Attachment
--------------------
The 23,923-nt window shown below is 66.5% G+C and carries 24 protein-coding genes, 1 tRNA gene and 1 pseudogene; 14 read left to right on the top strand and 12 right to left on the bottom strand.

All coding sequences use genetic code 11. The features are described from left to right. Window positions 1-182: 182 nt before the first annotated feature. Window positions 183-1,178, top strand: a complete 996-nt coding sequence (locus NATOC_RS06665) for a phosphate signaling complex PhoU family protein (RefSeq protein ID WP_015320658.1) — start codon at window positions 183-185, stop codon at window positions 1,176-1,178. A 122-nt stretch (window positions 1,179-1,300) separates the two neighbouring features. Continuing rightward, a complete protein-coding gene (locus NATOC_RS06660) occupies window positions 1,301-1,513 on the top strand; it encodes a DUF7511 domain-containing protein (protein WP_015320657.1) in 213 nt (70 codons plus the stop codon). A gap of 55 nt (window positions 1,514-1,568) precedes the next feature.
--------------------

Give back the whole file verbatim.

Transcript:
The 23,923-nt window shown below is 66.5% G+C and carries 24 protein-coding genes, 1 tRNA gene and 1 pseudogene; 14 read left to right on the top strand and 12 right to left on the bottom strand.

All coding sequences use genetic code 11. The features are described from left to right. Window positions 1-182: 182 nt before the first annotated feature. Window positions 183-1,178, top strand: a complete 996-nt coding sequence (locus NATOC_RS06665) for a phosphate signaling complex PhoU family protein (RefSeq protein ID WP_015320658.1) — start codon at window positions 183-185, stop codon at window positions 1,176-1,178. A 122-nt stretch (window positions 1,179-1,300) separates the two neighbouring features. Continuing rightward, a complete protein-coding gene (locus NATOC_RS06660) occupies window positions 1,301-1,513 on the top strand; it encodes a DUF7511 domain-containing protein (protein WP_015320657.1) in 213 nt (70 codons plus the stop codon). A gap of 55 nt (window positions 1,514-1,568) precedes the next feature.